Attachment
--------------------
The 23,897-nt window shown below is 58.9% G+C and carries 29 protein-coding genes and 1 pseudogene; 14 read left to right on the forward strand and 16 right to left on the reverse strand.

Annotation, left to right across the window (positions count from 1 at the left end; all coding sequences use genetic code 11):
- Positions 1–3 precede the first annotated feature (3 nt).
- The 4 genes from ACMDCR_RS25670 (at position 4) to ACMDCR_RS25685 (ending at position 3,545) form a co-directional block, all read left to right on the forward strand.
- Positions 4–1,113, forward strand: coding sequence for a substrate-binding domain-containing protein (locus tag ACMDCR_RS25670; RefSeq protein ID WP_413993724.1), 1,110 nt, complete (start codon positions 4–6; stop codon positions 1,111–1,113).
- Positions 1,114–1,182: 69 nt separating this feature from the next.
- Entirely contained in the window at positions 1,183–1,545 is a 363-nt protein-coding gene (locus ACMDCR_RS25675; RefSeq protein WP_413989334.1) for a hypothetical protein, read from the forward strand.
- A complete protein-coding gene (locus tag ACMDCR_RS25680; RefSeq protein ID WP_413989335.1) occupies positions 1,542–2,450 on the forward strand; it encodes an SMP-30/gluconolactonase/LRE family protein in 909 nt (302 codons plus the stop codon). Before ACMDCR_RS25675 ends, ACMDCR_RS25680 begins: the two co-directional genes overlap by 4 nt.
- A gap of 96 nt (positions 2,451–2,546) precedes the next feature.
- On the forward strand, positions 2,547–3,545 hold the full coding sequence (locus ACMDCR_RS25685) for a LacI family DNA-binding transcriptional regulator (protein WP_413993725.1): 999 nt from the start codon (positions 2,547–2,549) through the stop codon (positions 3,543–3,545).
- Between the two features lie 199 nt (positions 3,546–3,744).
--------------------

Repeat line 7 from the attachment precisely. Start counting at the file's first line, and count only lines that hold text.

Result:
- Entirely contained in the window at positions 1,183–1,545 is a 363-nt protein-coding gene (locus ACMDCR_RS25675; RefSeq protein WP_413989334.1) for a hypothetical protein, read from the forward strand.